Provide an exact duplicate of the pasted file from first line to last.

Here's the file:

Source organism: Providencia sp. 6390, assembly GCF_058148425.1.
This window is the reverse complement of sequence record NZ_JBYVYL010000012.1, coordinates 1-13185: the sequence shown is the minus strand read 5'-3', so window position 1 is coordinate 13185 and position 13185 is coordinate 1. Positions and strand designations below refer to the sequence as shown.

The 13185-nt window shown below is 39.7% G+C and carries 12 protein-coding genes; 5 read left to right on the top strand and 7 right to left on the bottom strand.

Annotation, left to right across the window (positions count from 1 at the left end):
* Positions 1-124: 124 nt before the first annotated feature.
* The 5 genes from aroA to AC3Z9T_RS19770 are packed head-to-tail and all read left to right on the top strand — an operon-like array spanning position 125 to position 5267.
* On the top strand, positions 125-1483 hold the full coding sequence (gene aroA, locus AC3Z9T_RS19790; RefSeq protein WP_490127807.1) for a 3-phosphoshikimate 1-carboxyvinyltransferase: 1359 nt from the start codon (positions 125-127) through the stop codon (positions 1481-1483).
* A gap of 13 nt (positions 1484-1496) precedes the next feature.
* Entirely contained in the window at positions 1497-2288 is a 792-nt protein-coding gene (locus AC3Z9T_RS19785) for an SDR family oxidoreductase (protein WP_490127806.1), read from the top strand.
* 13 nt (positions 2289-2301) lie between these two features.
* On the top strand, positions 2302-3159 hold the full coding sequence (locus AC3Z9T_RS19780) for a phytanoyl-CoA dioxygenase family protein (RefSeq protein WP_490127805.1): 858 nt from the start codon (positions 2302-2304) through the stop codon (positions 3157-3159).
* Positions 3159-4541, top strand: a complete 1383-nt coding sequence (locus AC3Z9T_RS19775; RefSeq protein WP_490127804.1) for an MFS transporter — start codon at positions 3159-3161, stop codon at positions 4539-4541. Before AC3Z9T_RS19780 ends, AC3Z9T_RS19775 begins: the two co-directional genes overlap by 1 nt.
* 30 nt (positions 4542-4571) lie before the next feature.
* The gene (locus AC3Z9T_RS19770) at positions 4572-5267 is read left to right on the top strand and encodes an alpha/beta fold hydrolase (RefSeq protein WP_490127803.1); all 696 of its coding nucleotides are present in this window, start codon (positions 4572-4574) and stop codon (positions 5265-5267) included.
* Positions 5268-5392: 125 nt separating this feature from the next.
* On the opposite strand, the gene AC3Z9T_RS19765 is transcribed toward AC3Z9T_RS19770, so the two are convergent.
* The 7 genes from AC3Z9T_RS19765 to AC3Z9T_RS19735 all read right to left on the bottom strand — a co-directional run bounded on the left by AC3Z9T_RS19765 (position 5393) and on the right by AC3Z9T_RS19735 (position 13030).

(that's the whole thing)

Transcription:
Source organism: Providencia sp. 6390, assembly GCF_058148425.1.
This window is the reverse complement of sequence record NZ_JBYVYL010000012.1, coordinates 1-13185: the sequence shown is the minus strand read 5'-3', so window position 1 is coordinate 13185 and position 13185 is coordinate 1. Positions and strand designations below refer to the sequence as shown.

The 13185-nt window shown below is 39.7% G+C and carries 12 protein-coding genes; 5 read left to right on the top strand and 7 right to left on the bottom strand.

Annotation, left to right across the window (positions count from 1 at the left end):
* Positions 1-124: 124 nt before the first annotated feature.
* The 5 genes from aroA to AC3Z9T_RS19770 are packed head-to-tail and all read left to right on the top strand — an operon-like array spanning position 125 to position 5267.
* On the top strand, positions 125-1483 hold the full coding sequence (gene aroA, locus AC3Z9T_RS19790; RefSeq protein WP_490127807.1) for a 3-phosphoshikimate 1-carboxyvinyltransferase: 1359 nt from the start codon (positions 125-127) through the stop codon (positions 1481-1483).
* A gap of 13 nt (positions 1484-1496) precedes the next feature.
* Entirely contained in the window at positions 1497-2288 is a 792-nt protein-coding gene (locus AC3Z9T_RS19785) for an SDR family oxidoreductase (protein WP_490127806.1), read from the top strand.
* 13 nt (positions 2289-2301) lie between these two features.
* On the top strand, positions 2302-3159 hold the full coding sequence (locus AC3Z9T_RS19780) for a phytanoyl-CoA dioxygenase family protein (RefSeq protein WP_490127805.1): 858 nt from the start codon (positions 2302-2304) through the stop codon (positions 3157-3159).
* Positions 3159-4541, top strand: a complete 1383-nt coding sequence (locus AC3Z9T_RS19775; RefSeq protein WP_490127804.1) for an MFS transporter — start codon at positions 3159-3161, stop codon at positions 4539-4541. Before AC3Z9T_RS19780 ends, AC3Z9T_RS19775 begins: the two co-directional genes overlap by 1 nt.
* 30 nt (positions 4542-4571) lie before the next feature.
* The gene (locus AC3Z9T_RS19770) at positions 4572-5267 is read left to right on the top strand and encodes an alpha/beta fold hydrolase (RefSeq protein WP_490127803.1); all 696 of its coding nucleotides are present in this window, start codon (positions 4572-4574) and stop codon (positions 5265-5267) included.
* Positions 5268-5392: 125 nt separating this feature from the next.
* On the opposite strand, the gene AC3Z9T_RS19765 is transcribed toward AC3Z9T_RS19770, so the two are convergent.
* The 7 genes from AC3Z9T_RS19765 to AC3Z9T_RS19735 all read right to left on the bottom strand — a co-directional run bounded on the left by AC3Z9T_RS19765 (position 5393) and on the right by AC3Z9T_RS19735 (position 13030).